Yesterday, Parliament discussed guaranteeing after Brexit the same right of EU citizens living in the UK to remain here that they enjoy now. I am quite clear that we must safeguard this right. Most people who come to the UK from the EU are only here for a limited time, and will return to their homeland. But many have made lives and families here and must be protected. I also took the opportunity to condemn again the racist outrage of graffiti by the war memorial in Guildhall Square. This extremism and racism is not just something that appeared as a result of the referendum campaign and we all have a role to play in fighting it.
Lastly, I expressed my support for the University, which has developed and grown so much that it is now recognised as one of the best in Europe. We must make sure that we do not choke off further development, or undermine academic progress, as a result of leaving the EU.
This is the full text of my speech:
Like other Members of the House, I very much regret the increased reports of abuse and racism over the last two weeks. I represent a diverse and vibrant community in Portsmouth, which, as a port city, has always looked out to the wider world and welcomed people from everywhere.
As well as the traditional arrival of people as a result of trade and the Navy, we have a university with one of the fastest growing reputations in Europe. It takes in students from Europe and elsewhere, and I know how important universities’ global reach is for their academic and financial wellbeing. We already hear concerns from the higher education sector that the immigration restrictions on students and academics are onerous, and that has been debated before — often in this House. Whatever happens as we negotiate our way out of the EU, we must make sure that the world-leading position of our universities is not threatened in any way.
Everyone in Portsmouth was horrified at the racist abuse against the Polish community that was daubed on a wall next to our civic war memorial last week. I hardly need to point out the contribution the Poles have made as our allies in the most tragic circumstances for their country. Anyone who listened to the Polish Member of the European Parliament who was speaking following the result of the referendum will have seen his anguish and anger at how we have been treating Poles.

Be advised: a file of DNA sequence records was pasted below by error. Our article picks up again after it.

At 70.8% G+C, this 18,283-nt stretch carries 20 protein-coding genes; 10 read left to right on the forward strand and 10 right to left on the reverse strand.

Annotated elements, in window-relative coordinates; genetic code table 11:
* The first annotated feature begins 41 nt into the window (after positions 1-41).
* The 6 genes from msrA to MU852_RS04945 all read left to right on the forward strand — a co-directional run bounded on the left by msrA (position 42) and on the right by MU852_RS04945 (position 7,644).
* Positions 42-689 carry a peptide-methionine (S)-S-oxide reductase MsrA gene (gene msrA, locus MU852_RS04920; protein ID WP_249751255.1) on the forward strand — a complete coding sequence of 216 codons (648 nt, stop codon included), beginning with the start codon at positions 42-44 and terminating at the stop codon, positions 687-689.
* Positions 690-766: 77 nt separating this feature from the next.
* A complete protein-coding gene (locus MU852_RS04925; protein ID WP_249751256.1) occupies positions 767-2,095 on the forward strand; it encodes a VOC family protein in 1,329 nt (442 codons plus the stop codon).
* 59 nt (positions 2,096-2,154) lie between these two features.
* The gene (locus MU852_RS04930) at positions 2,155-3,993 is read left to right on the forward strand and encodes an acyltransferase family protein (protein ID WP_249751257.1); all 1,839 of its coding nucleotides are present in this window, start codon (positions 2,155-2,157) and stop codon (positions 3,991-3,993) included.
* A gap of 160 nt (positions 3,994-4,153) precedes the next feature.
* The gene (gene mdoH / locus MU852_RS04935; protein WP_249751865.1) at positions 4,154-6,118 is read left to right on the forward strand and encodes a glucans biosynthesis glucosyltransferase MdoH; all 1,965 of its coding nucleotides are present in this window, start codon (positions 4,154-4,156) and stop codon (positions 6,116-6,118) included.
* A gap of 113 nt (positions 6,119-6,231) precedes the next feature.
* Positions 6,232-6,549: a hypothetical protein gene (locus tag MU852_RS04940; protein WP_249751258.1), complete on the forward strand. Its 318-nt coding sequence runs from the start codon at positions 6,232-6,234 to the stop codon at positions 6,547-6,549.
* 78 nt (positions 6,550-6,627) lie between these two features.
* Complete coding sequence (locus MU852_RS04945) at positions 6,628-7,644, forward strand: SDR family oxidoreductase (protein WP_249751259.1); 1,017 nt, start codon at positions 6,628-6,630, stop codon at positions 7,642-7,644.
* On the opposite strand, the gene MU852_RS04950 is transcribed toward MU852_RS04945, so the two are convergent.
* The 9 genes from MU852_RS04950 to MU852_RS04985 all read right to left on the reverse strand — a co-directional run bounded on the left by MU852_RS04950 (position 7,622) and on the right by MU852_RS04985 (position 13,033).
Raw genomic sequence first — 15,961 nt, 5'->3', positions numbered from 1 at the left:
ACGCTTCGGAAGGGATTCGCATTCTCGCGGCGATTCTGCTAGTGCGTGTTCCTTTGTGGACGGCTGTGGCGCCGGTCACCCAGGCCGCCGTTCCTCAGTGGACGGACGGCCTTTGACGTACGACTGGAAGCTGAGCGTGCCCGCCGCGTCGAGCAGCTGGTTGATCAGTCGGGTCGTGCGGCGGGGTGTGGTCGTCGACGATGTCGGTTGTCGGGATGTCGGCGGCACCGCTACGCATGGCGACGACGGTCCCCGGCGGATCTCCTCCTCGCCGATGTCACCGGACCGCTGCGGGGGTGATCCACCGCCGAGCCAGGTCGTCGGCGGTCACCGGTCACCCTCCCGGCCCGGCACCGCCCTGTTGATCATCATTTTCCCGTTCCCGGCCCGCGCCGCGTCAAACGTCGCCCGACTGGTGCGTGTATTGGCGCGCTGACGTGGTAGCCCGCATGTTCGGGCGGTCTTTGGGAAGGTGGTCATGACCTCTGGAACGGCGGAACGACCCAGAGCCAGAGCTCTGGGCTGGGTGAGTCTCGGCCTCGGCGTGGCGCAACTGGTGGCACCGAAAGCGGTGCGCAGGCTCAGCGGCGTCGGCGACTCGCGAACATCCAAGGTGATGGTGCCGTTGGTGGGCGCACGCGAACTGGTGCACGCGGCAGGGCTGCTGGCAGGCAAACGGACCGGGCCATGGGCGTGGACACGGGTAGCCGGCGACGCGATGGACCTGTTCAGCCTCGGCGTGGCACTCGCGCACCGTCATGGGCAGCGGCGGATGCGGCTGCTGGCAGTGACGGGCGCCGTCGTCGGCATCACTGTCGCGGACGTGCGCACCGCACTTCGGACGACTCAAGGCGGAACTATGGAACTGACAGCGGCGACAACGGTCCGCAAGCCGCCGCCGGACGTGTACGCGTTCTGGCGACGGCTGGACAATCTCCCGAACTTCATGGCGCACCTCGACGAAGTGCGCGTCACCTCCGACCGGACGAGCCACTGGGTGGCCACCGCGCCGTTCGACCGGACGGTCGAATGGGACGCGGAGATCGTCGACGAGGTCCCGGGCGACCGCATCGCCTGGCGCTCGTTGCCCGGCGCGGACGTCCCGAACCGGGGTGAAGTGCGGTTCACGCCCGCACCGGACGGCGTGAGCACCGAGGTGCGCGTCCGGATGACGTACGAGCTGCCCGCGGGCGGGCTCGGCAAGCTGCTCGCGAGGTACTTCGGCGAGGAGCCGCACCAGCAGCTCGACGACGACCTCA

Whether someone comes to the UK from Poland or any other part of the EU to learn or work, they have the right to fair treatment and to be secure against racism and hatred. Immigration came up frequently during the referendum, including in that most disgraceful poster, and that is what is causing the racism at the moment—it is not people’s status over the long term.
Those who come to the UK under a set of laws and immigration rules should be free to remain here under them for the duration of their stay. What happens in the future to people who want to come here after we have left the EU is a matter for the Government to look at, and that will be a discussion we have with the other 27 members in the coming years. However, basic notions of British fairness compel us to give the people who are already here a guarantee.
Most people in the UK who are from elsewhere in the EU are here for a limited time. One of the benefits of EU membership for people from recent joiners has been that it has helped their home countries to develop, and those people want to return to them. They are not coming here to escape permanent poverty, but to earn money to take home with them.
As we move on from the referendum decision, I hope we will be able to debate and decide these issues calmly and through consensus, rather than conflict. We have to set an example to the rest of the country, and if we fail we will just encourage the preachers of hatred and racism.
I am aware that this is complex and that it should be the first area of negotiation. In the meantime, however, we need to reassure our valuable EU citizens - and taxpayers! - that we welcome them here.